When you're an active member of your church, you may feel a desire to get people from various parts of your life to attend services and worship with you. This is especially true if you really like someone or see issues in his or her life that you believe worship can help. If you're thinking about asking a work colleague to attend a church service with you, there are several ways that you can go about this idea. Some people can occasionally feel resistant to being told that they "should" attend church, so treading lightly and being respectful should be the name of the game. Here are some tips to employ.
Wait For A Big Event
There's absolutely nothing wrong with asking your co-worker to attend a church service with you, but one idea that can often work is to wait until the church has a big event scheduled. This can be an easy introduction into the church congregation — something that is handy for someone who perhaps hasn't previously attended church. For example, if your church has a summer picnic or barbecue, these might be ideal events to which you could invite your co-worker. While there may be some prayer or hymns, the main focus is on fun, which can be enticing to this person.
Focus On The People
Because spirituality is a personal topic for many people, blurting out that you think your church's message would be important for your co-worker won't always go over well. Instead of focusing on the message, one approach is to talk about the people. For example, you might say how your pastor gives sermons each Sunday that provide you with ample food for thought throughout the entire week, and that you wonder if your colleague might also enjoy these remarks. Or, if you're attending an event outside of the church, talk about how the church elders are welcoming and the congregation, as a whole, is warm and friendly.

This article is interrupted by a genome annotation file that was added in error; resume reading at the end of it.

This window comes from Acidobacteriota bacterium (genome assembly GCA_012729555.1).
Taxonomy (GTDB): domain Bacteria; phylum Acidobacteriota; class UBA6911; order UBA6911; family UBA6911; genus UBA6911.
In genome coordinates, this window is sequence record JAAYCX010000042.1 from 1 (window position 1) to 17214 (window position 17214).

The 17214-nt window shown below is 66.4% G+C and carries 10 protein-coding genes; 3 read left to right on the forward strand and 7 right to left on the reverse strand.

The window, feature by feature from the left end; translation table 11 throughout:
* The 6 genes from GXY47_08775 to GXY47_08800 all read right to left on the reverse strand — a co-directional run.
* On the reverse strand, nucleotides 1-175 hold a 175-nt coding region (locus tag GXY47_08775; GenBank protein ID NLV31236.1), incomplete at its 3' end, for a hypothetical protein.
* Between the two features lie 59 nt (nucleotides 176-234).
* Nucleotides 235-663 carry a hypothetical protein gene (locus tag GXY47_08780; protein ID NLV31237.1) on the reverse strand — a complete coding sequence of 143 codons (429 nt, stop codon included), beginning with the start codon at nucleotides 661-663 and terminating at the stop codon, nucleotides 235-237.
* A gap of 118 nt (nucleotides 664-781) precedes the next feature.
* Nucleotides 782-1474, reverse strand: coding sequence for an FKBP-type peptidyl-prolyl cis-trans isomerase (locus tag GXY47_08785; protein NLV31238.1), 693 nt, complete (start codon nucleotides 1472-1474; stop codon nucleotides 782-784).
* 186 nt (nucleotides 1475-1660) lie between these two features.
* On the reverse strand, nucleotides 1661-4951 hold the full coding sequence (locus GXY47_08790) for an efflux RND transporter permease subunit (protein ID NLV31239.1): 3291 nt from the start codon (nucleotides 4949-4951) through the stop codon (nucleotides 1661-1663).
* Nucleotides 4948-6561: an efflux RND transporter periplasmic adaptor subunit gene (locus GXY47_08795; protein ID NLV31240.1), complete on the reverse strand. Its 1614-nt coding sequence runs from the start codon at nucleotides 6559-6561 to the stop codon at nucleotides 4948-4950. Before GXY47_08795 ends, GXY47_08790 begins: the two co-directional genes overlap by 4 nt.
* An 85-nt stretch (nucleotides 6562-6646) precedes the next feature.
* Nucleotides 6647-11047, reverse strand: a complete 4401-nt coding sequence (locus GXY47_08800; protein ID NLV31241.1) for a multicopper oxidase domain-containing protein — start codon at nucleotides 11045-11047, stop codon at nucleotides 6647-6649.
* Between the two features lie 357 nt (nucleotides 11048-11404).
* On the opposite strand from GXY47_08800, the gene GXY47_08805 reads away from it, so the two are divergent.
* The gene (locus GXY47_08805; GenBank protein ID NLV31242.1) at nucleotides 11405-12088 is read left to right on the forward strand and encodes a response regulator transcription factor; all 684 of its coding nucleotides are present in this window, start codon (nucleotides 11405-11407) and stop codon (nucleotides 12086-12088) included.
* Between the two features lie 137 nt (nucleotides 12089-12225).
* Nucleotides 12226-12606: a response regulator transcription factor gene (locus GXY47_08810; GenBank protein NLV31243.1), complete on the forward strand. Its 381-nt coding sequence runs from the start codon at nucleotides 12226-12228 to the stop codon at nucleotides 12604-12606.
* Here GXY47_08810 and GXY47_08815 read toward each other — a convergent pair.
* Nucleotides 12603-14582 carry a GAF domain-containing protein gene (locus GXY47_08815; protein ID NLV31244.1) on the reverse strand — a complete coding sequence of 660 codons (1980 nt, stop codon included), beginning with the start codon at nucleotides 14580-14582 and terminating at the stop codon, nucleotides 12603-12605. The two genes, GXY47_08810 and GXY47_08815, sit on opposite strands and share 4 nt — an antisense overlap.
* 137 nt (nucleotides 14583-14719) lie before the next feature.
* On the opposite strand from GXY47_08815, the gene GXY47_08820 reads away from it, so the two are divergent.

Emphasize No Obligation
You don't want your colleague to feel as though you're forcing him or her into attending church with you, so make sure to take a no-obligation standpoint. For example, instead of talking about your colleague becoming a member of the congregation, take an approach that is less formal. Invite him or her to attend a service and use phrases such as, "To see if it's a fit for you" and "To see if you feel at home with us." You'll often find that your co-worker will indeed be interested in attending, especially if you've taken the above approach.
Reach out to a religious community near you, such as at Evergreen Christian Community , for further questions of faith.